Mrs. Spring Fragrance by Edith Maude Eaton
Tales of Chinese Children
The Crocodile Pagoda
When the father of Chung and Choy returned from the big city where lived their uncle, he brought each of his little girls a present of a pretty, painted porcelain cup and saucer. Chung's was of the blue of the sky after rain, and on the blue was painted a silver crane and a bird with a golden breast. Choy's cup was of a milky pink transparency, upon which light bouquets of flowers appeared to have been thrown; it was so beautiful in sight, form, and color that there seemed nothing in it to be improved upon. Yet was Choy discontented and envied her sister, Chung, the cup of the blue of the sky after rain. Not that she vented her feelings in any unseemly noise or word. That was not Choy's way. But for one long night and one long day after the pretty cups had been brought home, did Choy remain mute and still, refusing to eat her meals, or to move from the couch upon which she had thrown herself at sight of her sister's cup. Choy was sulking.
On the evening of the long day, little Chung, seated on her stool by her mother's side, asked her parent to tell her the story of the picture on the vase which her father had brought from the city for her mother. It was a charming little piece of china of a deep violet velvet color, fluted on top with gold like the pipes of an organ, and in the centre was a pagoda enamelled thereon in gold and silver. Chung knew that there must be a story about that pagoda, for she had overheard her father tell her mother that it was the famous Crocodile Pagoda.
"There are no crocodiles in the picture. Why is it called a crocodile pagoda?" asked Chung.
"Listen, my Jes'mine Flower," replied the mother. She raised her voice, for she wished Choy, her Orchid Flower, also to hear the story.
"Once upon a time, there was a big family of crocodiles that lived in a Rippling River by a beach whose sands were of gold. The young crocodiles had a merry life of it, and their father and mother were very good and kind to them. But one day the young crocodiles wanted to climb a hill back of the beach of golden sand, and the parents, knowing that their children would perish if allowed to have their way, told them: 'Nay, nay.'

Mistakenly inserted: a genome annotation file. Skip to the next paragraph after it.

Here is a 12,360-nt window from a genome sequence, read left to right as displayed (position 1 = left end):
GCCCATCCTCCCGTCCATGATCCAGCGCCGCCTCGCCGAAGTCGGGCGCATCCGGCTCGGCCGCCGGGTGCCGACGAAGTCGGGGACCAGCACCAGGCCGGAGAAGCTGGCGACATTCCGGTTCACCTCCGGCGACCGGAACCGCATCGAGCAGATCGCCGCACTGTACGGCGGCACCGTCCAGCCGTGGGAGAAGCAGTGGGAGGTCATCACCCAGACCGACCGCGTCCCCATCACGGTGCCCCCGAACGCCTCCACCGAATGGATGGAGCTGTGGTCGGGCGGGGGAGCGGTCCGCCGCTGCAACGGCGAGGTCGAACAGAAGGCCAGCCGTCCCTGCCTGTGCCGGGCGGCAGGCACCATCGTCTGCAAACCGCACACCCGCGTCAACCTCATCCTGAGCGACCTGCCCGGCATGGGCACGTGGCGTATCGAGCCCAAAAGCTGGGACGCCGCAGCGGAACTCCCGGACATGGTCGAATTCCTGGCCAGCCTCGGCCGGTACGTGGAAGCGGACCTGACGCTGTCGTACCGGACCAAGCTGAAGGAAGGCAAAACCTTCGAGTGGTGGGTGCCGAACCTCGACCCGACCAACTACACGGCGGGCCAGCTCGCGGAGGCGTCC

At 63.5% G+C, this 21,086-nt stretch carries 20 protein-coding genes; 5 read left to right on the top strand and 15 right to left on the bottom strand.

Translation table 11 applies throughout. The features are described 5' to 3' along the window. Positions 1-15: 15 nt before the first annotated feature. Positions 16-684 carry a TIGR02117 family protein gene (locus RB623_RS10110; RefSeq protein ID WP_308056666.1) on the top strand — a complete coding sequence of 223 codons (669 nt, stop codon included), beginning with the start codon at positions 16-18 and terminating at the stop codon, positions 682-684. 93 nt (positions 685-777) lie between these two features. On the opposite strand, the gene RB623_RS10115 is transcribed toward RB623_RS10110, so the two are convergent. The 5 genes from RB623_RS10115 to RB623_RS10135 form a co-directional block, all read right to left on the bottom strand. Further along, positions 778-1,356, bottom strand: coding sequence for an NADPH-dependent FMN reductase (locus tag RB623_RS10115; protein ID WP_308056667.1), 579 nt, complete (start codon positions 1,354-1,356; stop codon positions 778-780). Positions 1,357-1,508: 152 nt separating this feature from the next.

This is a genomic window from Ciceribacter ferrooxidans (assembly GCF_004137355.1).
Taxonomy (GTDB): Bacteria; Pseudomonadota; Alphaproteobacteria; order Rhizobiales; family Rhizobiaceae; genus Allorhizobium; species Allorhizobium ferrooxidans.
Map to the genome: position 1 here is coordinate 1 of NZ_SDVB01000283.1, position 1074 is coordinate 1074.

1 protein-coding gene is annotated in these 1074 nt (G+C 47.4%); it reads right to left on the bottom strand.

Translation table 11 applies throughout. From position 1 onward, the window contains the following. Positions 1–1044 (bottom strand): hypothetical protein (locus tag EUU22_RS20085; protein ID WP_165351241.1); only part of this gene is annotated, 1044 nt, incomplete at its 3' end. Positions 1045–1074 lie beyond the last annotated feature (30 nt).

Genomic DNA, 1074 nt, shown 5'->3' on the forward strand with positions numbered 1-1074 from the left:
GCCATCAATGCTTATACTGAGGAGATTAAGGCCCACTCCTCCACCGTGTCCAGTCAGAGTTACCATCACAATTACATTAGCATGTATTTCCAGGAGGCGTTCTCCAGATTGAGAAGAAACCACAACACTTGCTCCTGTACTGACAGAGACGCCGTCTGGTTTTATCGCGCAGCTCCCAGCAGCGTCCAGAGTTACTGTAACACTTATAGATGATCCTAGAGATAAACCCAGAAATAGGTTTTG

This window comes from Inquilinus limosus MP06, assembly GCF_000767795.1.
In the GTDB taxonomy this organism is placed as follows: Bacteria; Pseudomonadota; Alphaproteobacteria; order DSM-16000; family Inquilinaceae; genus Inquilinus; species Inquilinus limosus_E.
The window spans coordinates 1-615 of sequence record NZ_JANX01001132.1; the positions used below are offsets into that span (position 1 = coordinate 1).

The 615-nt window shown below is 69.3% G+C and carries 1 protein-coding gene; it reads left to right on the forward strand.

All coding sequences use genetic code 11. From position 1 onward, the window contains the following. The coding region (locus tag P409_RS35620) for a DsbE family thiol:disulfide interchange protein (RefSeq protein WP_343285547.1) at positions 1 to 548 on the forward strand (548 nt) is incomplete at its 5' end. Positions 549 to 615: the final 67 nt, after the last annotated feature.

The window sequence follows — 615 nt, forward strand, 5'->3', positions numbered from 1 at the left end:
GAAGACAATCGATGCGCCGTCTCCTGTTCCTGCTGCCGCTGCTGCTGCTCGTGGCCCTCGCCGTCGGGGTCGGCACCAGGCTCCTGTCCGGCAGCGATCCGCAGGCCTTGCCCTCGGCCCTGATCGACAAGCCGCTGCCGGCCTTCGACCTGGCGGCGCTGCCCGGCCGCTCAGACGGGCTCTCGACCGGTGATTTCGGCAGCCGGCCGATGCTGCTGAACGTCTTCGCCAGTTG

"The young crocodiles thereupon scooped a large hole in the sand and lay down therein. For half a moon they lived there, without food or drink, and when their parents cried to them to come out and sport as before in the Rippling River, they paid no attention whatever, so sadly sulky their mood.
"One day there came along a number of powerful beings, who, when they saw the golden sands of the Rippling River, exclaimed: 'How gloriously illuminating is this beach! Let us build a pagoda thereon.' They saw the hole which the young crocodiles had made, but they could not see the hole-makers at the bottom thereof. So they set to work and filled the hole, and on top thereof they built a great pagoda. That is the pagoda of the picture on the vase."
"And did the children crocodiles never get out?" asked Chung in a sad little voice.
"No, daughter," replied the mother. "After the pagoda was on top of them they began to feel very hungry and frightened. It was so dark. They cried to their father and mother to bring them food and find them a way to the light; but the parent crocodiles, upon seeing the pagoda arise, swam far away. They knew that they never more should see their children. And from that day till now, the young crocodiles have remained in darkness under the pagoda, shut off forever from the light of the sun and the Rippling River."
"Please, honorable mother," spake a weak little voice, "may I have some tea in my pretty, pink porcelain cup?"